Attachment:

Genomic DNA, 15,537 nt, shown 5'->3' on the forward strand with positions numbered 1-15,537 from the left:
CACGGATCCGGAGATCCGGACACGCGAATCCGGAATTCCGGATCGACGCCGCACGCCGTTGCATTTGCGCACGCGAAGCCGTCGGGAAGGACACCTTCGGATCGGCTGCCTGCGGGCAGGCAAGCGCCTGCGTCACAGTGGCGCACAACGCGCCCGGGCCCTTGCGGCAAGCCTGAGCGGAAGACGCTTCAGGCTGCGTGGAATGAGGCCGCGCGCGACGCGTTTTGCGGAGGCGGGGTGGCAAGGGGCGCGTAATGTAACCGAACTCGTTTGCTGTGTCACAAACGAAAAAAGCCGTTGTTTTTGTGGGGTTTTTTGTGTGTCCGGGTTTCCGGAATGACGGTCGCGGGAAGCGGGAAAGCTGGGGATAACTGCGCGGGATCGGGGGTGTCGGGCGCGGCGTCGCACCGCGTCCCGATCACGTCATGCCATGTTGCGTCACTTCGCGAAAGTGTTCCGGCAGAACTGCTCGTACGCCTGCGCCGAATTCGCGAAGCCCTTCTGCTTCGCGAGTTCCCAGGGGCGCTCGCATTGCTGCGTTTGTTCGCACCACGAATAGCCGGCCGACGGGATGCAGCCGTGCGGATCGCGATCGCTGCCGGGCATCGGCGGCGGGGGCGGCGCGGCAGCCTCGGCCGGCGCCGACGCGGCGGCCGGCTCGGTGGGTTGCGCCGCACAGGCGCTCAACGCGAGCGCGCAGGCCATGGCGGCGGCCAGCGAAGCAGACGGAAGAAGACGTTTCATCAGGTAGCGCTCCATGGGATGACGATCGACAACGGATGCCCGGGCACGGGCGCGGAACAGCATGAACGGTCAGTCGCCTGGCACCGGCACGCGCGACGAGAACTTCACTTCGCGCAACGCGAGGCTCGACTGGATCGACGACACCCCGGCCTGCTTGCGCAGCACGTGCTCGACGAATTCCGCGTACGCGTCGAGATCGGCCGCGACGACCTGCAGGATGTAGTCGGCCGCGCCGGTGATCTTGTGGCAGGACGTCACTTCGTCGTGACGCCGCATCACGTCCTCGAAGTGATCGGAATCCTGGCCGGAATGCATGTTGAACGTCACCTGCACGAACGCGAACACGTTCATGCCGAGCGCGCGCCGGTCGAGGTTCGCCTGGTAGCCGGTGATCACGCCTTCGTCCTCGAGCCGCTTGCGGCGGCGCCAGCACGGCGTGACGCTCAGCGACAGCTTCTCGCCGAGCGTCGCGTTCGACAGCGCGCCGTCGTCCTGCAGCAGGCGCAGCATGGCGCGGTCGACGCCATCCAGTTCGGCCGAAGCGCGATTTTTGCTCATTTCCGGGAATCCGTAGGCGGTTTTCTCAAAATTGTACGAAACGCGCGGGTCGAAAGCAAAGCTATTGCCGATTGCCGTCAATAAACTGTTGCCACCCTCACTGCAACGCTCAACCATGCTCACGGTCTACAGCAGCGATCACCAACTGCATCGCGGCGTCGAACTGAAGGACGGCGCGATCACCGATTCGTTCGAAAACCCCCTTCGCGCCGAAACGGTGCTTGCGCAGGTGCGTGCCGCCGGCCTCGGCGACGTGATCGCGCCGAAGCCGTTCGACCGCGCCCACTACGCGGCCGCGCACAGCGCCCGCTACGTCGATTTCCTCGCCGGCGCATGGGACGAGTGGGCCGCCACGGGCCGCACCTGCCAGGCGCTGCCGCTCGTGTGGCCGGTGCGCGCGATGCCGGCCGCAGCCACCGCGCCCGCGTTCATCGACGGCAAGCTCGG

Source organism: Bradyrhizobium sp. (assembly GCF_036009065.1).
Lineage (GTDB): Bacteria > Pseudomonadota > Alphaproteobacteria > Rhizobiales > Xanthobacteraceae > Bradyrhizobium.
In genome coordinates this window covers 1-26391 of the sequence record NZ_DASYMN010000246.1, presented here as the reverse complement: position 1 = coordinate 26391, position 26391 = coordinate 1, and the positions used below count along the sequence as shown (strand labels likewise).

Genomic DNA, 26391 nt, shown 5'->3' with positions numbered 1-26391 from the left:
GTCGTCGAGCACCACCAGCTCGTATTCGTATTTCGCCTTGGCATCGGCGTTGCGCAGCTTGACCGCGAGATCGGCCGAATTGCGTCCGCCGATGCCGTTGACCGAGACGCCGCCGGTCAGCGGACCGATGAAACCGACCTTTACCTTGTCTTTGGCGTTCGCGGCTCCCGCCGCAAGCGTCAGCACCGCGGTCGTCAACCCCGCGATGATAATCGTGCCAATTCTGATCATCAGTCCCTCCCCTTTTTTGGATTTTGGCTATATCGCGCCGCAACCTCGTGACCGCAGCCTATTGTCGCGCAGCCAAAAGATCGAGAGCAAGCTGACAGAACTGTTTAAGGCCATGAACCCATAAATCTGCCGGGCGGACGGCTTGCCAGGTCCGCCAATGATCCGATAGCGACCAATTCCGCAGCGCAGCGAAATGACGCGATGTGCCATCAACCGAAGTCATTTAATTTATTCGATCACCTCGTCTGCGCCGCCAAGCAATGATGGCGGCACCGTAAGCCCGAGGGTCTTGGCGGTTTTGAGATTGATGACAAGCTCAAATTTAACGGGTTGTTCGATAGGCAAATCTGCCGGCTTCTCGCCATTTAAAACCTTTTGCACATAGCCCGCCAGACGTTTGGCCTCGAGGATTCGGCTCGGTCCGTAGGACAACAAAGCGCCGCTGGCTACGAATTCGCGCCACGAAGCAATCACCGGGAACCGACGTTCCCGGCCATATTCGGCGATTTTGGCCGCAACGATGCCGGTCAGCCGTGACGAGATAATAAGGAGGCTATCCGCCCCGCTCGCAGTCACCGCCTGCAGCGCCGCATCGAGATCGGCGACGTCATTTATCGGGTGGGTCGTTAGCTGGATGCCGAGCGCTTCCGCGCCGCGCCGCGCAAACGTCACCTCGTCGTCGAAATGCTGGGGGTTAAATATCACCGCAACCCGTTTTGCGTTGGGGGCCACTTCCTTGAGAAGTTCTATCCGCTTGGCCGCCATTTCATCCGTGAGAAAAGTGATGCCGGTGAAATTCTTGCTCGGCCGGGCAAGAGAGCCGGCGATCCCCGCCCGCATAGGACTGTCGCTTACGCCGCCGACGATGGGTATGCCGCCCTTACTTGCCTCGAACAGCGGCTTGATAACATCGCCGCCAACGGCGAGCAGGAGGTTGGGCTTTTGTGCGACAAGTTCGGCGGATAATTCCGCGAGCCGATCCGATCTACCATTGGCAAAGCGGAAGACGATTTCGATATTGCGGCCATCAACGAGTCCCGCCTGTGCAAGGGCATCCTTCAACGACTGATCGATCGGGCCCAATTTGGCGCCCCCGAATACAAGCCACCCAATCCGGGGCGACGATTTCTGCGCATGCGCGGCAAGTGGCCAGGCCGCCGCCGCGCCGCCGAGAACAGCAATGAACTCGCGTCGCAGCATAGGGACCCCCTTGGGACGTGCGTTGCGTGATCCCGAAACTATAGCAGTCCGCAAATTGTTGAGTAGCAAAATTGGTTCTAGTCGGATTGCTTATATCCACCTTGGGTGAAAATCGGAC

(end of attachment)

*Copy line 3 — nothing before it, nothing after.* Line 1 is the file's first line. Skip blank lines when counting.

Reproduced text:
Source organism: Bradyrhizobium sp. (assembly GCF_036009065.1).